BP vs Logica Essay

A short discussion paper analysing the dividend policy of the following two companies over the last 5 years: Logica plc and BP plc

Introduction

Brealy and Myers (2000) define dividend policy as the trade-off between retaining earnings on the one hand, and paying out cash and raising capital on the other. Firms have to plan in advance how much profits they want to retain for future investments and growth. If they retain too much, then sooner they would face calls for higher dividends. If they retain too less, they may have to go to capital markets for funds. Dividend levels are also based on managements’ thought about the dividend sustainability in future.

Table I shows the profit and dividend payouts by LogicaCMG in the last five years. LogicaCMG was formed after merger of Logica and CMG in 2002. The audited records of the combined company are available for 2003 onwards only. Only one page financial five year summary is available. As two companies merged, it is better to use total dividend rather than dividend per share.

Table I: LogicaCMG - Five year summary

£ ‘m

2000

2001

2002

2003

2004

Profit after tax

132.6

-503.7

-754.2

-43.7

14.4

% change

-

-

-

-

Dividend

34.8

41.8

42.5

41.9

42.7

% change

20%

2%

-1%

2%

Retained profit, %

74%

-

-

-

-

Source: LogicaCMG (2004)

LogicaCMG’s profits swung a lot in the last five years. From £132 million profit in 2000, LogicaCMG made a loss of £754 million in 2002. The company is moderately profitable now. Dividend, on the other hand, has remained almost constant in the last four years. Companies don’t like to surprise markets by abrupt change in dividend, especially if they have to reduce it. Inspite of severe losses in 2001 and 2002, LogicaCMG has maintained the dividend level. Its dividend policy is to increase dividend to match inflation. As a result there is no relationship between dividends and profits in case of LogicaCMG. The company paid more dividend than profits and hence there was no retained profit in the last four years.

LogicaCMG had significant amount of goodwill amortisation and exceptional items each year. The swings in profits were mainly due to goodwill amortisation and exception items. Goodwill amortisation is a non-cash item. We don’t have separate figures for goodwill amortisation and exceptional items and have assumed that goodwill amortisation was major component of goodwill amortisation and exceptional items. We have added goodwill amortisation and exceptional items to profits after tax to arrive at cash available for distribution (Table II). If we look at dividend as a percentage of cash available for distribution, we see that LogicaCMG did generate more cash to pay dividends even though cash retained has decreased over years.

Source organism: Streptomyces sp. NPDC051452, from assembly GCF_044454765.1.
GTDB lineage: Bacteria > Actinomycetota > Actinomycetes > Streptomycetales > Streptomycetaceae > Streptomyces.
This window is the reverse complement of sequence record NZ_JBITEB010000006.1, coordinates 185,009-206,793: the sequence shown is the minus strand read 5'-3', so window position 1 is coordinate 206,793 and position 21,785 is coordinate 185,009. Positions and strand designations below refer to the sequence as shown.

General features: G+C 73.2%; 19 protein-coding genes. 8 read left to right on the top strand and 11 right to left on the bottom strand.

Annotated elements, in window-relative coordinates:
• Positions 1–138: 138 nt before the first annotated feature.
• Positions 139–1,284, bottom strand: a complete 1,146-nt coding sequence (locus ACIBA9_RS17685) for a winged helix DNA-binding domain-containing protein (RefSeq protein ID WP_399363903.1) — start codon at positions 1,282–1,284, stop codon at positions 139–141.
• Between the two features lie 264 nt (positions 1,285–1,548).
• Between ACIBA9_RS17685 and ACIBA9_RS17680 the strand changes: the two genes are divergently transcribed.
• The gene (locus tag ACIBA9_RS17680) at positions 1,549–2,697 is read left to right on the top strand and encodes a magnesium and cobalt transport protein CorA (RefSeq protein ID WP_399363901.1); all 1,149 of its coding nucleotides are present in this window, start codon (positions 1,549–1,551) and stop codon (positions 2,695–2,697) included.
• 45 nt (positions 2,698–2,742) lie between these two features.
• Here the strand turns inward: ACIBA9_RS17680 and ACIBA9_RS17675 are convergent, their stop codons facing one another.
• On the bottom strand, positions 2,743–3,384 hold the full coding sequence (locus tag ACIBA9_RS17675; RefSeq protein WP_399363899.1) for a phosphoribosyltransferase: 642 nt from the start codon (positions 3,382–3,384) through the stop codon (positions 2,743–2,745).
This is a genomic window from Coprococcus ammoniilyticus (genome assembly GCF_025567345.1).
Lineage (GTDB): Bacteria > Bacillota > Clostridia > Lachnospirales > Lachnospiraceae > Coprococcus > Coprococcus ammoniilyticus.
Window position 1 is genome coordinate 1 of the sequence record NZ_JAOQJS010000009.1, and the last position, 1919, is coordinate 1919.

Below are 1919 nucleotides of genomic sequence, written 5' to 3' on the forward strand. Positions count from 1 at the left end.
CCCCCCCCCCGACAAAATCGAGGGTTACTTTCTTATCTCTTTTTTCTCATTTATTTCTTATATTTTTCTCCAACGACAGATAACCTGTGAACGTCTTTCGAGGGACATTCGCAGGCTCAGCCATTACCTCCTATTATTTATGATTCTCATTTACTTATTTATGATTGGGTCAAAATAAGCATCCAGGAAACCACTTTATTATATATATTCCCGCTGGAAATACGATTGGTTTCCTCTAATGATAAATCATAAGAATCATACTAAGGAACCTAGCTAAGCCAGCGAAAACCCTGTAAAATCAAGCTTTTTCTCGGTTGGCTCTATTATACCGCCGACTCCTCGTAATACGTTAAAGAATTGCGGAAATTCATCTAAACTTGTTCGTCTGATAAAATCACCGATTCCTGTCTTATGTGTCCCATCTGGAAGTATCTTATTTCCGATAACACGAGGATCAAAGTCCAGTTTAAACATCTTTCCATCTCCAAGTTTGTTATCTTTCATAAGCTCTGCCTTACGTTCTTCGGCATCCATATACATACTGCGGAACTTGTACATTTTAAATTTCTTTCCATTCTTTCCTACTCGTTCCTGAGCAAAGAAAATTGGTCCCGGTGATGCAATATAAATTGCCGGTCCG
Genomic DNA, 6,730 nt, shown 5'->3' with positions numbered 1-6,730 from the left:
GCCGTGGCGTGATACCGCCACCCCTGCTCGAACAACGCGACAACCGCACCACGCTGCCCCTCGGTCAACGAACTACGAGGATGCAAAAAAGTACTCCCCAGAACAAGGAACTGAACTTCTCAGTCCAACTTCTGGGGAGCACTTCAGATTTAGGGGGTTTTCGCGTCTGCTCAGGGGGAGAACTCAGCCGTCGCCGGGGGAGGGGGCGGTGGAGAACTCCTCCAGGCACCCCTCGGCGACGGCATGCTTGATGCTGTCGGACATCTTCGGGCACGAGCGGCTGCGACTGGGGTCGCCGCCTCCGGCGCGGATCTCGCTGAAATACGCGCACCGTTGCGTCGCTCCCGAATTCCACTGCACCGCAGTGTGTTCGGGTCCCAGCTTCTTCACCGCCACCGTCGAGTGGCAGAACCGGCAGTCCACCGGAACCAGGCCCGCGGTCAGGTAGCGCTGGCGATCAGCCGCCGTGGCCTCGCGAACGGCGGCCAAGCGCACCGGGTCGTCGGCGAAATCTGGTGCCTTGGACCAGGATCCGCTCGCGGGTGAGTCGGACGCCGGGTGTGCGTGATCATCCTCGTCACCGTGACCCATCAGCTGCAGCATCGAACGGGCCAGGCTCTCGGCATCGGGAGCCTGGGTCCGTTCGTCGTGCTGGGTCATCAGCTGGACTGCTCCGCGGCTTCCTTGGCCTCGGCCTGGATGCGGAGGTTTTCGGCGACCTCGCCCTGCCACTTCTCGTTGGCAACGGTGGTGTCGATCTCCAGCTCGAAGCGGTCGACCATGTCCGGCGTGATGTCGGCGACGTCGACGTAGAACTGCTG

Table II: LogicCMG - Five year financial summary with goodwill and exceptional items

£ ‘m

2000

2001

2002

2003

2004

Profit after tax (A)

132.6

-503.7

-754.2

-43.7

14.4

Goodwill amortisation and exceptional items (B)

32.7

658.7

825.9

129.5

41.6

C = A + B

165.3

155

71.7

85.8

56

% change

-6%

-54%

20%

-35%

Dividend

34.8

41.8

42.5

41.9

42.7

% change

20%

2%

-1%

2%

Retained profit, % of C

79%

73%

41%

51%

24%

Source: LogicaCMG (2004)

Table III shows the profit and dividend payouts by BP in the last five years. Except for the decline in 2001, BP’s profits have increased every year with the last two years showing more than 50% increase. BP is in oil exploration and production business and its profits are directly related to oil prices. Oil prices have increased significantly in the last two years resulting in higher profits.

Table III: BP - Five year summary

2000

2001

2002

2003

2004

Basic earnings per share, cents

46.77

29.21

30.33

47.27

72.08

% change

-38%

4%

56%

52%

Dividend per share, cents

20.5

22

24

26

29.45

% change

7%

9%

8%

13%

Retained profit, %

56%

25%

21%

45%

59%

Source: BP (2004)

BP has adopted a progressive dividend policy. It will increase dividend each year. The increase may not be related to the change in profits in that year but would follow a pattern of stable growth. Even though the profits declined in 2001, BP still increased the dividend. Similarly even though the profit levels were up more than 50% in the last two years, the company increased dividend by 8% and 13% in 2003 and 2004 respectively. So there is no relationship between profit and dividends.

If BP adopts a policy of certain percentage payout of earnings, it is likely that investors will see widely fluctuating dividends over years. BP’s policy of progressive dividend allows it to set market expectations and match it.

But this policy results in retained profit fluctuations. Retained profits were 21% and 59% in 2001 and 2004 respectively. As and when BP retains larger profits, it rewards its investors by share buyback. This helps the company on one hand to return excess cash to investors and on the other hand follow a dividend policy.

Both LogicaCMG and BP are trying to set market expectations about the future dividend payouts. Companies recognise the need to keep investors informed about future dividend levels. Many investment funds and investors rely on dividend income and would probably avoid stocks with wide dividend fluctuations.

LogicaCMG has now adopted the policy of increasing dividend to match the change inflation. By doing this, the company is conveying what dividend level its investors should expect next year. Otherwise the past changes in profit levels would make it very difficult for investors to judge future dividend yields. By tagging dividend policy to inflation growth, the management is conveying two messages. First it will maintain stable dividend over the medium term even though profit after tax may fluctuate. Second management believes in the ability of the business to generate sufficient cash to pay dividends

It is very unlikely that BP will have earnings reversal similar to those experienced by LogicaCMG. But its profits are dependant on the high volatility of oil prices. BP’s board appears confident of increasing profits over the medium term and hence it has adopted a policy of progressive dividend payout. The company has increased dividend regularly over the last five years, even though the percent change in dividend bears no resemblance to the percent change in profits.

LogicaCMG dividend growth is dependant on inflation and is now like a inflation hedged bond. On the other hand BP’s dividend policy allows it some flexibility as it can vary dividend growth based on profits.